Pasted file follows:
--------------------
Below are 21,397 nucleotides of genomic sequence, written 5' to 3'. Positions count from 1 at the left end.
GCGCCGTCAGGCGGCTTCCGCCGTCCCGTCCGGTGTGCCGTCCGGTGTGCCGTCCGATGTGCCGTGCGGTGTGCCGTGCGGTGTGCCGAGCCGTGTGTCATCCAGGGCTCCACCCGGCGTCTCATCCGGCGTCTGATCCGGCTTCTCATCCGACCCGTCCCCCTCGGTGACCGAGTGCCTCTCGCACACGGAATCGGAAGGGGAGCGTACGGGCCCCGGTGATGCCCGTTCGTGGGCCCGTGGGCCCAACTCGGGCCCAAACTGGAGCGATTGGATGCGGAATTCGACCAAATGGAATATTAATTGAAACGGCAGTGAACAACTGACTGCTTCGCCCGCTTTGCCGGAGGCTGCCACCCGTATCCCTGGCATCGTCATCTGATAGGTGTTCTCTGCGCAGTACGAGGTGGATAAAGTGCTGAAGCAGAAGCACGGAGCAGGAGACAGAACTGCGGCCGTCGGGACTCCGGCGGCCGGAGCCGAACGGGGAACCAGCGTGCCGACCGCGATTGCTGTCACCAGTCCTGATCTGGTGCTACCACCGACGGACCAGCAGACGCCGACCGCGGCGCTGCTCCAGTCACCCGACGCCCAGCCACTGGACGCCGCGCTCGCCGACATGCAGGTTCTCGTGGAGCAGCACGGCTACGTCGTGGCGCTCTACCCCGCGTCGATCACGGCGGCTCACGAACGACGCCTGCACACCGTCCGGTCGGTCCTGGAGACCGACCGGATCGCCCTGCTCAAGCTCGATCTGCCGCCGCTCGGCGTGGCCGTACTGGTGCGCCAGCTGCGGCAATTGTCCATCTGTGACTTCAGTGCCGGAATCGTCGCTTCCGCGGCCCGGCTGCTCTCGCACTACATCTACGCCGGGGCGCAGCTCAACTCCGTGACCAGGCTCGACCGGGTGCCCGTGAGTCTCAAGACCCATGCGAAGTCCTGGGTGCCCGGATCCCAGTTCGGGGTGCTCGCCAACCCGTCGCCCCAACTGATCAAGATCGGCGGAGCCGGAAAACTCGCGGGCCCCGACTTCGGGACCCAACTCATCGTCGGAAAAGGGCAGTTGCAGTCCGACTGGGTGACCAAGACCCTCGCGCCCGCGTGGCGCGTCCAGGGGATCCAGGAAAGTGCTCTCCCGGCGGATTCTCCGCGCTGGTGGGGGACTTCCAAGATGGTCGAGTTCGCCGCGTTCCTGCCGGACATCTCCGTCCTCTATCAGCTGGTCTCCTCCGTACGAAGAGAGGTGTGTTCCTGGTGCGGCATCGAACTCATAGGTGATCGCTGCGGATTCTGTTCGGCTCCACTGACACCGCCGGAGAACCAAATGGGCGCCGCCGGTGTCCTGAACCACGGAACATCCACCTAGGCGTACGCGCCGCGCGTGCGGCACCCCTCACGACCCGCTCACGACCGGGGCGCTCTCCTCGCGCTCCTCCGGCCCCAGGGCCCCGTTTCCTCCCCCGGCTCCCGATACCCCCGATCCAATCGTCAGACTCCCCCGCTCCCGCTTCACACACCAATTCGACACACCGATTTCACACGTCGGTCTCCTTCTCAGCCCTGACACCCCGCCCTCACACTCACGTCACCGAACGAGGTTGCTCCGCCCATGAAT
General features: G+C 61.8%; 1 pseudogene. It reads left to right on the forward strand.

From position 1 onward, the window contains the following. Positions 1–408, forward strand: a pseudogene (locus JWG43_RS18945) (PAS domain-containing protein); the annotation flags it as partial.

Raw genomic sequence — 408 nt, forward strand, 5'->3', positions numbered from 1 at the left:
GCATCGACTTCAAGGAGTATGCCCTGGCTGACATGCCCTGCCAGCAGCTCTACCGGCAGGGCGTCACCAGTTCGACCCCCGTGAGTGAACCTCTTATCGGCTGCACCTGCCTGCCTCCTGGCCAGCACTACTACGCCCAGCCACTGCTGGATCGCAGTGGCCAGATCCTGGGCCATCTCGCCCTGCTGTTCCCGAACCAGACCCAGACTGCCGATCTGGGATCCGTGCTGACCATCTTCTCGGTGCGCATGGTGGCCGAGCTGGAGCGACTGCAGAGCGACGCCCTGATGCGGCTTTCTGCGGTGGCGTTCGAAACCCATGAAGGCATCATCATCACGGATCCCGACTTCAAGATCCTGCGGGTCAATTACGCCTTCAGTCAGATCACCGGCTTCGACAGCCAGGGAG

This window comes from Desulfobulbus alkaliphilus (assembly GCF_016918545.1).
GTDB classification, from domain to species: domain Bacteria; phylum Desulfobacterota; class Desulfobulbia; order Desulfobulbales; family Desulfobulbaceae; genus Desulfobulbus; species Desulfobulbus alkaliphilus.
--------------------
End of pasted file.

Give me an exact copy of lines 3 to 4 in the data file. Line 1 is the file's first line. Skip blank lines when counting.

General features: G+C 61.8%; 1 pseudogene. It reads left to right on the forward strand.

From position 1 onward, the window contains the following. Positions 1–408, forward strand: a pseudogene (locus JWG43_RS18945) (PAS domain-containing protein); the annotation flags it as partial.